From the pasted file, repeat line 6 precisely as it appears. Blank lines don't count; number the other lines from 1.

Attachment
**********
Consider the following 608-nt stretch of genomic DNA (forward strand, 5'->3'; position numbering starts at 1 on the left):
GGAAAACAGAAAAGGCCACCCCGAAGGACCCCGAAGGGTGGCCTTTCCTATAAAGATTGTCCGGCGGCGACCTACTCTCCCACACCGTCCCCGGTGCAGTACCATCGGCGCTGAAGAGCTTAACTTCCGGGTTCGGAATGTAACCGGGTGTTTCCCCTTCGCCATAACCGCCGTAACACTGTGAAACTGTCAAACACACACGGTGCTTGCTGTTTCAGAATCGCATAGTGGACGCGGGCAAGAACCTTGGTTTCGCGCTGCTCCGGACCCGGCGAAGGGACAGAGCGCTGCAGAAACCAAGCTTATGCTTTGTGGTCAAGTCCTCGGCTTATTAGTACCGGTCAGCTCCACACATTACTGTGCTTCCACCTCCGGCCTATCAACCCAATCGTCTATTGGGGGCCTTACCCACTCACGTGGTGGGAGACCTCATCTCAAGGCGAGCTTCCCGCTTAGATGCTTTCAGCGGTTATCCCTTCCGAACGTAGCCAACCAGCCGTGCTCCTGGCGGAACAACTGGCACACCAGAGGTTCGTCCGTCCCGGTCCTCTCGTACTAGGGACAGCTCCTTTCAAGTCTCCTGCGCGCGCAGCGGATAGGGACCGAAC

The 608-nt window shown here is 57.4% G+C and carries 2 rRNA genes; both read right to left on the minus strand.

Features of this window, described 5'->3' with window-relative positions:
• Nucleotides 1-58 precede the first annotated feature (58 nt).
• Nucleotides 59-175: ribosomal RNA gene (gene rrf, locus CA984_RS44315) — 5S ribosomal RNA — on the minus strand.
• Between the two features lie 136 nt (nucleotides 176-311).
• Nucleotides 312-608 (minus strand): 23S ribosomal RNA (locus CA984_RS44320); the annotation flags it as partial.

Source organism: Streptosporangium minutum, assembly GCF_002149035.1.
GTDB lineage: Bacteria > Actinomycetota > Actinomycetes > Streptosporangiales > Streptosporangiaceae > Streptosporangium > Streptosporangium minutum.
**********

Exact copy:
• Nucleotides 59-175: ribosomal RNA gene (gene rrf, locus CA984_RS44315) — 5S ribosomal RNA — on the minus strand.